[Isabella Petrie Mills, Manchester suffragist.] Autograph Letter Signed ('Isabella Petrie-Mills') to 'Mr Matthews' of Rochdale, reminiscing about her family and discussing her health.

Isabella Petrie Mills (b.c.1827; fl. 1916), suffragist, wife of the banker John Mills (1821-1896), President, Manchester Statistical Society; daughter of Rochdale engineer John Petrie (1792-1883)
Publication details: 
On letterhead of Coniston, Hale, Nr. Altrincham. 2 October 1916.
SKU: 21048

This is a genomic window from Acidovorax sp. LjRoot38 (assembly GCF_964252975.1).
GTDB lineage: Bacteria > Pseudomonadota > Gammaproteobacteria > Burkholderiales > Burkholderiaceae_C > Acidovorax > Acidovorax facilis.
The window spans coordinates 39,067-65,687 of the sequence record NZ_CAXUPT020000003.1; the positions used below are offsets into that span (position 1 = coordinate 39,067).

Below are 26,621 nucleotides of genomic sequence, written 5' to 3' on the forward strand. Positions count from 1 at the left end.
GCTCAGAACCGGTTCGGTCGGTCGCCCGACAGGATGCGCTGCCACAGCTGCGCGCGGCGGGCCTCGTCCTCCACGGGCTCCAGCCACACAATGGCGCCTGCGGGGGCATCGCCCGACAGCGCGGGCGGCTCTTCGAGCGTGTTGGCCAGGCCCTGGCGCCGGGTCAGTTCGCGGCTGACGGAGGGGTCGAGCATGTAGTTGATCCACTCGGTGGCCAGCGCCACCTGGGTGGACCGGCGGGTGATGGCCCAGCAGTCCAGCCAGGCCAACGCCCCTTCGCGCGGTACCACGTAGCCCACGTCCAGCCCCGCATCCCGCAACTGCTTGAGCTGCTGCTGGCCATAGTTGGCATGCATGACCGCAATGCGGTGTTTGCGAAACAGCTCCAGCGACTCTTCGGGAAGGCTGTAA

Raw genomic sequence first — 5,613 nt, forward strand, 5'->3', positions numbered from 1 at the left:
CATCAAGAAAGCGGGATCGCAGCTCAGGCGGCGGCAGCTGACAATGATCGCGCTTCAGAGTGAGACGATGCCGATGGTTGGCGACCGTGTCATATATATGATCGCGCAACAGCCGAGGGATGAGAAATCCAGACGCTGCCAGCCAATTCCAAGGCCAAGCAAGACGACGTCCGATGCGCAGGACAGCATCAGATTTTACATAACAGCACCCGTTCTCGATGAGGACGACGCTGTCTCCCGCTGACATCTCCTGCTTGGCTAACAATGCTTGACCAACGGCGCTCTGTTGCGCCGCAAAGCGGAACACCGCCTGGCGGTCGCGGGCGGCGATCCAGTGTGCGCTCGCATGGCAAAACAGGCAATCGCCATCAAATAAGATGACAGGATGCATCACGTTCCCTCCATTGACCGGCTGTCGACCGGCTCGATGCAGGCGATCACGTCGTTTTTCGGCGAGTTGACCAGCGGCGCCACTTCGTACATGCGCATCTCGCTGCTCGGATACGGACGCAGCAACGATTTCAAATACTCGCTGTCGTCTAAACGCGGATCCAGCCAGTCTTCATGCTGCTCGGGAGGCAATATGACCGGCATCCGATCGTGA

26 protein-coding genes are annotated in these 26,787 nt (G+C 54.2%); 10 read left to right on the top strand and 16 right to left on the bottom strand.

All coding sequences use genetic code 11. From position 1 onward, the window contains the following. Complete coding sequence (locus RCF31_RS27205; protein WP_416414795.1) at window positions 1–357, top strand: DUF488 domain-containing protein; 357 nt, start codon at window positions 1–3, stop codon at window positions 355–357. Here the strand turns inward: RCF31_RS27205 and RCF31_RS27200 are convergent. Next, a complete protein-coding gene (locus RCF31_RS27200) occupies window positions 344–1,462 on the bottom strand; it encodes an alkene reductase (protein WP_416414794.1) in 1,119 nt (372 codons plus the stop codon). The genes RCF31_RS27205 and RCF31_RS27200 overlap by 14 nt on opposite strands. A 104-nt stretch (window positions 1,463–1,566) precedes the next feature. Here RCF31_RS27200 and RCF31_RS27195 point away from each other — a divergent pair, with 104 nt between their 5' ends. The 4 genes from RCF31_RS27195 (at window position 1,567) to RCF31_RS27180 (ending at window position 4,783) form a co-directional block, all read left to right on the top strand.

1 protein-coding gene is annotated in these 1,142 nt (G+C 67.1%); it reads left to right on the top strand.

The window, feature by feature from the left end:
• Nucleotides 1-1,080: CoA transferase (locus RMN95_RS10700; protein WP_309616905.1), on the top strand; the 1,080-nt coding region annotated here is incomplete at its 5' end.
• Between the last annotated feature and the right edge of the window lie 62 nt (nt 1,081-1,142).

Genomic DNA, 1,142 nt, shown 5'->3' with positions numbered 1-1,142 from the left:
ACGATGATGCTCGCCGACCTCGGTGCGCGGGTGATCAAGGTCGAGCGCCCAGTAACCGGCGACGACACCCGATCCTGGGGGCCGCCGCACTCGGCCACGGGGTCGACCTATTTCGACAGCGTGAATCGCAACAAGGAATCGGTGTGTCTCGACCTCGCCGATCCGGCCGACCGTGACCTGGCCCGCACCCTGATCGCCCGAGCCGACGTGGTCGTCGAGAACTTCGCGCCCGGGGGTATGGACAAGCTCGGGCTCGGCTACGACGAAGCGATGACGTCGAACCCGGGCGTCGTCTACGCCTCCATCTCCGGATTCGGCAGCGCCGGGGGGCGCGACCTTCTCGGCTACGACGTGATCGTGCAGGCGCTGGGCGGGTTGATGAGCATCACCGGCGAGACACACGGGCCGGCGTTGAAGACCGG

In 1899 Mrs Mills published a biography of her husband, titled 'From Tinder Box to Larger Light'. See the references to her in Crawford, 'Women's Suffrage Movement' (2003), and Daley and Nolan, 'Suffrage and Beyond' (1994), the latter work containing a reference to a meeting with Frederick Douglass. Her father, as she states in this letter, was 'John Petrie of South St Rochdale' (Petrie (1792-1883) was a Belfast-born engineer). 4pp., 12mo. Bifolium. In fair condition, lightly aged. She begins by stating that she has 'read with much interest in the “Rochdale Observer” a notice of a presentation to you on the attainment of your 90th. Birthday'. She does not know him personally, but 'when reading of your memories of past times I was minded to send you a word of congratulation, not only as to your birthday but also that you are well, and above all retaining your faculties & your memory, your interest in the Progress of the of [sic] Humanity towards higher & better conditions.' She feels about him 'as a contemporary almost – an old acquaintance – when reading'. In six months time she will also be ninety, and hopes 'to live a while longer to see at least the dawn of the “New Heavens & The New earth” to follow the purging of this terrible but inevitable War'. They must both remember 'many wars, from the Crimean onwards, never a one till now, that could be called, on our part, a Holy War'. She has '6 grandsons & 10 nephews in it – One great nephew Sir Jas Duckworths Grandson – was killed last year'. She asks him if he knew her father (see above), and states that she only has one brother left, 'George Petrie of Stone Hill Rochdale – (86 yrs)'. She exclaims: 'If only we could have a “crack” together!' (An early use of this English slang word, often erroneously claimed to be an Irish word spelled 'craic'.) Although 'with most of my wits about me', she bemoans the loss of her short-term memory. She is sending him 'a Book I wrote soon after My husbands (John Mills) death 20 years ago' (i.e. 'From Tinder Box to Larger Light'). She feels sure he will enjoy the accounts of Smallbridge, of which she 'knew every bit'. She asks a question regarding the United Methodists, with whom, like her father, he is connected. She concludes: 'Well, I must not write more – but talk to you through my bok “Tinder Box” - Im sure you have kindled many a fire with the Tinder Box.'